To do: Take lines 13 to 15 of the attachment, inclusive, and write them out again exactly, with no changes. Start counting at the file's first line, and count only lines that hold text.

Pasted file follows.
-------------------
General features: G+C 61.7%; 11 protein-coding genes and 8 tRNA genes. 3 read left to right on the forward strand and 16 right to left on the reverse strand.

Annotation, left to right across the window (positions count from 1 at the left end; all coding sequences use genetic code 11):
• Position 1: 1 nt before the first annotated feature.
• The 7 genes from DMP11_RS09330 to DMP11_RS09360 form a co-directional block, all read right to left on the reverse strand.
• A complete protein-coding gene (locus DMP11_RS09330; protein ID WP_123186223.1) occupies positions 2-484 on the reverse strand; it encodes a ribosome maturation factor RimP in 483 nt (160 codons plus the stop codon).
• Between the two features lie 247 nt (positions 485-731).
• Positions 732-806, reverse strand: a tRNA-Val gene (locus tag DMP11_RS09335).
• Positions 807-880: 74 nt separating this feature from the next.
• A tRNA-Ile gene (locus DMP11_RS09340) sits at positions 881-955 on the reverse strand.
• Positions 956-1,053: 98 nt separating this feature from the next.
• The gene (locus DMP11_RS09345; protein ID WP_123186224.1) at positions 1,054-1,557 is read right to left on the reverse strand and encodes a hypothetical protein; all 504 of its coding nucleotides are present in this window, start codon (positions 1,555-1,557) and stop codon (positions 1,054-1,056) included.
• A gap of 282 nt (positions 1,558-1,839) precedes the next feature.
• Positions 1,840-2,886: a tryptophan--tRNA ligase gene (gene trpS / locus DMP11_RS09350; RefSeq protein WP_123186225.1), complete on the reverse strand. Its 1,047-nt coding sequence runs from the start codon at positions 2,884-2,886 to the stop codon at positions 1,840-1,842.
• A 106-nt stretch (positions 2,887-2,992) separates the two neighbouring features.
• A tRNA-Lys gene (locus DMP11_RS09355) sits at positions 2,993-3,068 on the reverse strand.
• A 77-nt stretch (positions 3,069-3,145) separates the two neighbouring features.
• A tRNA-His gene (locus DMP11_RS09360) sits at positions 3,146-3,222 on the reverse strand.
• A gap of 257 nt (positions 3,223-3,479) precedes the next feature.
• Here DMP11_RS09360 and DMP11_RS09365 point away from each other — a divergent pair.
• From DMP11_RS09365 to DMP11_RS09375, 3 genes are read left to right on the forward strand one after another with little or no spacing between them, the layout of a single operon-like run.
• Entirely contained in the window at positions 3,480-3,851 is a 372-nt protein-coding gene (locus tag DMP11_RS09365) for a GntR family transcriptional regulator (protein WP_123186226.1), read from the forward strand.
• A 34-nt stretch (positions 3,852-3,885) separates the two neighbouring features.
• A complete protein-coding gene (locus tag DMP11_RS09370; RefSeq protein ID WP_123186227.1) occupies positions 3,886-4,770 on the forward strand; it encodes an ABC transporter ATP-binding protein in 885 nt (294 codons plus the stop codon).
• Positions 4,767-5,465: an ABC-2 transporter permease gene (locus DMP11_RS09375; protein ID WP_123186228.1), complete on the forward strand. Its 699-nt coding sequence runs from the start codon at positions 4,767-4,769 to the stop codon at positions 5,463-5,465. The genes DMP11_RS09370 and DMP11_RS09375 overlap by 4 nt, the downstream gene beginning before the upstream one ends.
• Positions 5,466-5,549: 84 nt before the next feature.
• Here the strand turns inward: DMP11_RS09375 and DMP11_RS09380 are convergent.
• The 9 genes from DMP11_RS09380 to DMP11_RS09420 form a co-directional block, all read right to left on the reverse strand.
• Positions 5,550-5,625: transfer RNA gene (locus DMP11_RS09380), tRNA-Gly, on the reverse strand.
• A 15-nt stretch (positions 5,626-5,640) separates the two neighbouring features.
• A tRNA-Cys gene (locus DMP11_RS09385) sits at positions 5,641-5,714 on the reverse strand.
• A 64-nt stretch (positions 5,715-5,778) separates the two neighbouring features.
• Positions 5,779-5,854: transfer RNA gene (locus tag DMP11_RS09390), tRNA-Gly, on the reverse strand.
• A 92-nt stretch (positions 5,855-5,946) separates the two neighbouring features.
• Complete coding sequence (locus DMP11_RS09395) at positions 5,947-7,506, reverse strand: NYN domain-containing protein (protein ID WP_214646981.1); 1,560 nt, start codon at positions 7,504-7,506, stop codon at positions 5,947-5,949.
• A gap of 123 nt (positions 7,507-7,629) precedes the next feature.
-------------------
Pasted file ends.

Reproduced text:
• Positions 1,840-2,886: a tryptophan--tRNA ligase gene (gene trpS / locus DMP11_RS09350; RefSeq protein WP_123186225.1), complete on the reverse strand. Its 1,047-nt coding sequence runs from the start codon at positions 2,884-2,886 to the stop codon at positions 1,840-1,842.
• A 106-nt stretch (positions 2,887-2,992) separates the two neighbouring features.
• A tRNA-Lys gene (locus DMP11_RS09355) sits at positions 2,993-3,068 on the reverse strand.